Governments and corporations have begun to realize the commercial value of traditional culture, knowledge, and biogenetic resources of indigenous, traditional, and local people.
At the United Nations Conference on Environmental and Development (the Earth Summit, UNCED) where the Convention on Biological Diversity (CBD) was developed, the General Agreement on Tariffs and Trade laid out a discussion for the Trade-Related Aspects of Intellectual Property Rights. In other words, at this Earth Summit, the concept of using IPR to protect Indigenous peoples was introduced.
The following is a brief list of various forms of IP protection that may be used to protect TK: Patents, Petty Patents, Copyright, Trademarks, industrial Designs, Trade Secrets, Plant Breeders’ Rights, Geographic Indications and Appellations of Origin, Certification and Labeling.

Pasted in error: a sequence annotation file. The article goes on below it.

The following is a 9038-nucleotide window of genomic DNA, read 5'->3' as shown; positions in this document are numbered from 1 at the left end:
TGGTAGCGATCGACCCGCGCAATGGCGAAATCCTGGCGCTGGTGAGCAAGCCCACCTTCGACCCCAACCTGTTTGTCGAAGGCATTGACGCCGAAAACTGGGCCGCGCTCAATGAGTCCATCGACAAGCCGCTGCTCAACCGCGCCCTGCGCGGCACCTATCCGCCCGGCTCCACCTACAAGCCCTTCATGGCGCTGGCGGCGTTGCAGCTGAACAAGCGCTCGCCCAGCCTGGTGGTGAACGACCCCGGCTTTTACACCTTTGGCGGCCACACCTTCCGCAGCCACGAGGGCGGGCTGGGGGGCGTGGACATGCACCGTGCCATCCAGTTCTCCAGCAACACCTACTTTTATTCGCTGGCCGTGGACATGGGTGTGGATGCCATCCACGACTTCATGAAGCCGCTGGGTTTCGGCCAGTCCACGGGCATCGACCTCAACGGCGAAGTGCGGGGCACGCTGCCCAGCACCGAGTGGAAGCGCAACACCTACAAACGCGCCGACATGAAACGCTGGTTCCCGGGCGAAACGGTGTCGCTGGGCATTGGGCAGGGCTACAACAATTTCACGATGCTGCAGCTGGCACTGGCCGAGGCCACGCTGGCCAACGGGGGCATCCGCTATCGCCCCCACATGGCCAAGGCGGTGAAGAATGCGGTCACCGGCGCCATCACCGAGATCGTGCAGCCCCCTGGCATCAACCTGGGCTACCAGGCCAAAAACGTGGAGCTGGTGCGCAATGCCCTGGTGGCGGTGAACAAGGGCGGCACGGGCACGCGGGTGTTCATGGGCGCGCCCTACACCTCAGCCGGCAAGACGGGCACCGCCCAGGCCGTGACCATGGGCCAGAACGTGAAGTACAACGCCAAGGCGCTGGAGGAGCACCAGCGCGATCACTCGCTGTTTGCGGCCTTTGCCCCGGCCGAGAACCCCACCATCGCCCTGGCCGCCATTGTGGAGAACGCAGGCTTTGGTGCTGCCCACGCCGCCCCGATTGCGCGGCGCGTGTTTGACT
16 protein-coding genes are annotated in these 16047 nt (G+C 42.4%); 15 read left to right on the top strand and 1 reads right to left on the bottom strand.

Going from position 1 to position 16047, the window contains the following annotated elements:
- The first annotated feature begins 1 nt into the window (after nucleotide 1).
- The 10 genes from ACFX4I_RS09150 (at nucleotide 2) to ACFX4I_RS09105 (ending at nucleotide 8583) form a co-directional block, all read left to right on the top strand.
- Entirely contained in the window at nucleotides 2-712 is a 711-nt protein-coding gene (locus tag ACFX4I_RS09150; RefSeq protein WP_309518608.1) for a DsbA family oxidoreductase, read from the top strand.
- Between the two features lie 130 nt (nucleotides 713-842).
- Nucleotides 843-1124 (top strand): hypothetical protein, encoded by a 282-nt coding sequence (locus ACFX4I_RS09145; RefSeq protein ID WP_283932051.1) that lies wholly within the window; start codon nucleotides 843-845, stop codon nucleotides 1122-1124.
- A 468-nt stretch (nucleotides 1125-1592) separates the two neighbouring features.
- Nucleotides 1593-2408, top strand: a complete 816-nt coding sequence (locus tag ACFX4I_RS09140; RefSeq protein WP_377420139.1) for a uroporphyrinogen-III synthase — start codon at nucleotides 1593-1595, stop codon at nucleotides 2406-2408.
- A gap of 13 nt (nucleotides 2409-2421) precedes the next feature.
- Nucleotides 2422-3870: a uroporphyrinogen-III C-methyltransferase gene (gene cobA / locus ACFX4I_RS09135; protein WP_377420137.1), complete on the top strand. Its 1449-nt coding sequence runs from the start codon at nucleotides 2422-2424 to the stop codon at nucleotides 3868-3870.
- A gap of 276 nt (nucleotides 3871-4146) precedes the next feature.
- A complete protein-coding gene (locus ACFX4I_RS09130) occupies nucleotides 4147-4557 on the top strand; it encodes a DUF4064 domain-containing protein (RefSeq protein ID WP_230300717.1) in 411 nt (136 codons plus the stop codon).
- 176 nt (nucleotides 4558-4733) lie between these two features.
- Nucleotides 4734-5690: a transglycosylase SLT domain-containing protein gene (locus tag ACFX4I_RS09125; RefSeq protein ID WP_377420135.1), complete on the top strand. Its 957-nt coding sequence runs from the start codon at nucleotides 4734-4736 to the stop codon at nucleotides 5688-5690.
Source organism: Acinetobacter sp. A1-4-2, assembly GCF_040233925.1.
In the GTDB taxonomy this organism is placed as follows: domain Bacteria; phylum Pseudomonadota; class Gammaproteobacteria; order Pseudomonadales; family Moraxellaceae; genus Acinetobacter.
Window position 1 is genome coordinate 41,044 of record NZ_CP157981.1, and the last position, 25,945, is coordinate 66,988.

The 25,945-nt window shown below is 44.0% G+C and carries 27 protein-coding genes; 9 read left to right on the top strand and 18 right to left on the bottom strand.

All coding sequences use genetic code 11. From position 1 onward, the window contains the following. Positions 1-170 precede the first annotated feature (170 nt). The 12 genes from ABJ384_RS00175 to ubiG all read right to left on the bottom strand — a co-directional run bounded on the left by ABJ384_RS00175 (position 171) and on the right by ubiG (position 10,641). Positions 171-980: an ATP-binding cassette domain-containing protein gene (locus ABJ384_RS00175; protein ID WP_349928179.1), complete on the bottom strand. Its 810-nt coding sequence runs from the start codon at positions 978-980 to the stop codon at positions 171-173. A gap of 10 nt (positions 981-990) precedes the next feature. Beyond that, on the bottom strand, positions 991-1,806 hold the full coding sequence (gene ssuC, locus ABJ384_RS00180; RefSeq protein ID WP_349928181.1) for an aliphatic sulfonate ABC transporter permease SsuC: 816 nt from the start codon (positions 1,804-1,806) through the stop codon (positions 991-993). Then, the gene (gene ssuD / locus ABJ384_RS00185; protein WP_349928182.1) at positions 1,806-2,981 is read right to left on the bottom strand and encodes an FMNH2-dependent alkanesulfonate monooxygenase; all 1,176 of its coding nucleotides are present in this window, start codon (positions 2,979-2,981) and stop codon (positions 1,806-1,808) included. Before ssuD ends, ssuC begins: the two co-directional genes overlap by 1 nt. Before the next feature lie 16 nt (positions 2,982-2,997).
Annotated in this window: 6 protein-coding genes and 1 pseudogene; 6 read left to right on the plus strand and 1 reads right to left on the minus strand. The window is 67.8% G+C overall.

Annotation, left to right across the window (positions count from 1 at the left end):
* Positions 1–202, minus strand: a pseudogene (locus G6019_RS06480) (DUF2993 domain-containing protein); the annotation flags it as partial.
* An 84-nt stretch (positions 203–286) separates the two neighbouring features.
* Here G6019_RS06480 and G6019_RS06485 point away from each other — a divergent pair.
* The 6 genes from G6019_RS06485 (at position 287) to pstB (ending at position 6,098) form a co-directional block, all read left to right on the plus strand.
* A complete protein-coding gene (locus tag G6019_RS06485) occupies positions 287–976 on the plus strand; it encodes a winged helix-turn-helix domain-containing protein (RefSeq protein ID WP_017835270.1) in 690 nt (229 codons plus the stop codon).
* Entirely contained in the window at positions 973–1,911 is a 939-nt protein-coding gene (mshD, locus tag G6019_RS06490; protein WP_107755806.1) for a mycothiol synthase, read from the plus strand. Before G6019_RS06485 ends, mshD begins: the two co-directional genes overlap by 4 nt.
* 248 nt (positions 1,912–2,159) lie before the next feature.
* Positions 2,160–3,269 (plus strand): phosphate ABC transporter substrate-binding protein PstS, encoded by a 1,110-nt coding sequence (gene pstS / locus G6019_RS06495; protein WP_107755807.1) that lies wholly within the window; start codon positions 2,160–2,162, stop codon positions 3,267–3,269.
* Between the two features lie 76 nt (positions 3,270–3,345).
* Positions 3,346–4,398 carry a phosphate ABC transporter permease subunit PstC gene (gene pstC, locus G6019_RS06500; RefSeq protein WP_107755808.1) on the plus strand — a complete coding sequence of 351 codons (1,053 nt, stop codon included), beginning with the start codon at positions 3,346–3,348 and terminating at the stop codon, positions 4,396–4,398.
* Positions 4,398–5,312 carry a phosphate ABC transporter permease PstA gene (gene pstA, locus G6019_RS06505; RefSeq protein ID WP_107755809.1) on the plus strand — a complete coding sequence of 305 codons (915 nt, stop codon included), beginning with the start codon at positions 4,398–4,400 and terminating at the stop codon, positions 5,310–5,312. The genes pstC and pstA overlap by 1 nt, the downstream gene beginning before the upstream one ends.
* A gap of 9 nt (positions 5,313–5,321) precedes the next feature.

Extending IP rights, which were established in European and North American law, to indigenous persons is complex.
In indigenous cultures the collective of tribal members communally own ideas and knowledge. IPRs, however, require privatization and commoditization of ideas. Furthermore, most indigenous tribes that are culturally intact do not rely on money, but rather barter for necessary goods. Compensating indigenous persons with money may only lead to the further erosion of cultural lifeways. Protecting Traditional Knowledge requires a multifaceted approach. The underlying issue most Indigenous persons face is loss of land, habitat, and marginalization by their mother country.